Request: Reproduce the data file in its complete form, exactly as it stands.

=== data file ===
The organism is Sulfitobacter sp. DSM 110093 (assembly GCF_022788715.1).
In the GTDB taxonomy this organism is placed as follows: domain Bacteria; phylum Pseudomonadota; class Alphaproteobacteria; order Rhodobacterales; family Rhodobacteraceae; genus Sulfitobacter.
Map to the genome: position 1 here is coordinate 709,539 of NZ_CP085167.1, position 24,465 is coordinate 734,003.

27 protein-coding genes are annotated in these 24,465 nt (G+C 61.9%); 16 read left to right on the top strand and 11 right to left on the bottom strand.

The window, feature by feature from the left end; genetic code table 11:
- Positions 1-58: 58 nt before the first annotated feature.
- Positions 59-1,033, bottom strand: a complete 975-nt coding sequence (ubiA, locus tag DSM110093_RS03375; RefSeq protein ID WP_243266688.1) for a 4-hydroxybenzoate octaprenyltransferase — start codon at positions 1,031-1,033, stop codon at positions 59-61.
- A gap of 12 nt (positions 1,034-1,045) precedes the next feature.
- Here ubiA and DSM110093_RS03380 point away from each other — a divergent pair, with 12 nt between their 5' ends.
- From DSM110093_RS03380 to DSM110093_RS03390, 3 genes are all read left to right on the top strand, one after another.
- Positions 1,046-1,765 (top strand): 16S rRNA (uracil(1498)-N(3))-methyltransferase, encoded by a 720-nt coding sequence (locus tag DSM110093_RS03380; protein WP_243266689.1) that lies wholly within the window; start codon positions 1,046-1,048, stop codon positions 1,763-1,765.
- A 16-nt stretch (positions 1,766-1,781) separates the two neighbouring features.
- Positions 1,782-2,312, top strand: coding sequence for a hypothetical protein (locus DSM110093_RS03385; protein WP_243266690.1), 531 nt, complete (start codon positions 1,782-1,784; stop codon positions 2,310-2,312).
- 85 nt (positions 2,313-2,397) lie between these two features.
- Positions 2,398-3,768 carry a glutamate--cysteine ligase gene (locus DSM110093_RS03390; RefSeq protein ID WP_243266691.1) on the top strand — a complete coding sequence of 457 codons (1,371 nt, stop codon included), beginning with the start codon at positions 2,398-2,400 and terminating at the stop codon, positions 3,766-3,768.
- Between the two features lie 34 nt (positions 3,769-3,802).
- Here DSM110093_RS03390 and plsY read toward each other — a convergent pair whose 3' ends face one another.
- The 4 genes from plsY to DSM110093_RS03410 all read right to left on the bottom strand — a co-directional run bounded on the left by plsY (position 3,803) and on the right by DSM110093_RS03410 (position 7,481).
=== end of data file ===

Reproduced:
The organism is Sulfitobacter sp. DSM 110093 (assembly GCF_022788715.1).
In the GTDB taxonomy this organism is placed as follows: domain Bacteria; phylum Pseudomonadota; class Alphaproteobacteria; order Rhodobacterales; family Rhodobacteraceae; genus Sulfitobacter.
Map to the genome: position 1 here is coordinate 709,539 of NZ_CP085167.1, position 24,465 is coordinate 734,003.

27 protein-coding genes are annotated in these 24,465 nt (G+C 61.9%); 16 read left to right on the top strand and 11 right to left on the bottom strand.

The window, feature by feature from the left end; genetic code table 11:
- Positions 1-58: 58 nt before the first annotated feature.
- Positions 59-1,033, bottom strand: a complete 975-nt coding sequence (ubiA, locus tag DSM110093_RS03375; RefSeq protein ID WP_243266688.1) for a 4-hydroxybenzoate octaprenyltransferase — start codon at positions 1,031-1,033, stop codon at positions 59-61.
- A gap of 12 nt (positions 1,034-1,045) precedes the next feature.
- Here ubiA and DSM110093_RS03380 point away from each other — a divergent pair, with 12 nt between their 5' ends.
- From DSM110093_RS03380 to DSM110093_RS03390, 3 genes are all read left to right on the top strand, one after another.
- Positions 1,046-1,765 (top strand): 16S rRNA (uracil(1498)-N(3))-methyltransferase, encoded by a 720-nt coding sequence (locus tag DSM110093_RS03380; protein WP_243266689.1) that lies wholly within the window; start codon positions 1,046-1,048, stop codon positions 1,763-1,765.
- A 16-nt stretch (positions 1,766-1,781) separates the two neighbouring features.
- Positions 1,782-2,312, top strand: coding sequence for a hypothetical protein (locus DSM110093_RS03385; protein WP_243266690.1), 531 nt, complete (start codon positions 1,782-1,784; stop codon positions 2,310-2,312).
- 85 nt (positions 2,313-2,397) lie between these two features.
- Positions 2,398-3,768 carry a glutamate--cysteine ligase gene (locus DSM110093_RS03390; RefSeq protein ID WP_243266691.1) on the top strand — a complete coding sequence of 457 codons (1,371 nt, stop codon included), beginning with the start codon at positions 2,398-2,400 and terminating at the stop codon, positions 3,766-3,768.
- Between the two features lie 34 nt (positions 3,769-3,802).
- Here DSM110093_RS03390 and plsY read toward each other — a convergent pair whose 3' ends face one another.
- The 4 genes from plsY to DSM110093_RS03410 all read right to left on the bottom strand — a co-directional run bounded on the left by plsY (position 3,803) and on the right by DSM110093_RS03410 (position 7,481).